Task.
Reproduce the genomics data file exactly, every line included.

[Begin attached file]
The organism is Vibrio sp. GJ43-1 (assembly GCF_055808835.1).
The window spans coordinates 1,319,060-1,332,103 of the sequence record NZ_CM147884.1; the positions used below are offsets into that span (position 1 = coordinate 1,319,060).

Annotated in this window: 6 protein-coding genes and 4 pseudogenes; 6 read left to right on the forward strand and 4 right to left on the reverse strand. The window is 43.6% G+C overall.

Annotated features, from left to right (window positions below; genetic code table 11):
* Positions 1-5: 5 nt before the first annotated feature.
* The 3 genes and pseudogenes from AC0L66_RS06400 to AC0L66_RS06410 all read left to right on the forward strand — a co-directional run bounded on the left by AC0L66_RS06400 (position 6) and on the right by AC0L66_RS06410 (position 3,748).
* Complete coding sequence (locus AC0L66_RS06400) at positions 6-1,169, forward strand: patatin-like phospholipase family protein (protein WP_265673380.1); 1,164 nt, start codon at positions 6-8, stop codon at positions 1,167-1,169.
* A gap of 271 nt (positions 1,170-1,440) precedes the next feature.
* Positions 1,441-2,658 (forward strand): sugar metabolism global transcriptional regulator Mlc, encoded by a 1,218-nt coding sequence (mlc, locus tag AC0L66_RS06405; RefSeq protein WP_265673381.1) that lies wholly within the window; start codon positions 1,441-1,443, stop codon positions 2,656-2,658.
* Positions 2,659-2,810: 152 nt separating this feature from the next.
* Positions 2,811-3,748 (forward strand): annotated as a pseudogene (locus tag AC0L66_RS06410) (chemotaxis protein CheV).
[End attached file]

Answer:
The organism is Vibrio sp. GJ43-1 (assembly GCF_055808835.1).
The window spans coordinates 1,319,060-1,332,103 of the sequence record NZ_CM147884.1; the positions used below are offsets into that span (position 1 = coordinate 1,319,060).

Annotated in this window: 6 protein-coding genes and 4 pseudogenes; 6 read left to right on the forward strand and 4 right to left on the reverse strand. The window is 43.6% G+C overall.

Annotated features, from left to right (window positions below; genetic code table 11):
* Positions 1-5: 5 nt before the first annotated feature.
* The 3 genes and pseudogenes from AC0L66_RS06400 to AC0L66_RS06410 all read left to right on the forward strand — a co-directional run bounded on the left by AC0L66_RS06400 (position 6) and on the right by AC0L66_RS06410 (position 3,748).
* Complete coding sequence (locus AC0L66_RS06400) at positions 6-1,169, forward strand: patatin-like phospholipase family protein (protein WP_265673380.1); 1,164 nt, start codon at positions 6-8, stop codon at positions 1,167-1,169.
* A gap of 271 nt (positions 1,170-1,440) precedes the next feature.
* Positions 1,441-2,658 (forward strand): sugar metabolism global transcriptional regulator Mlc, encoded by a 1,218-nt coding sequence (mlc, locus tag AC0L66_RS06405; RefSeq protein WP_265673381.1) that lies wholly within the window; start codon positions 1,441-1,443, stop codon positions 2,656-2,658.
* Positions 2,659-2,810: 152 nt separating this feature from the next.
* Positions 2,811-3,748 (forward strand): annotated as a pseudogene (locus tag AC0L66_RS06410) (chemotaxis protein CheV).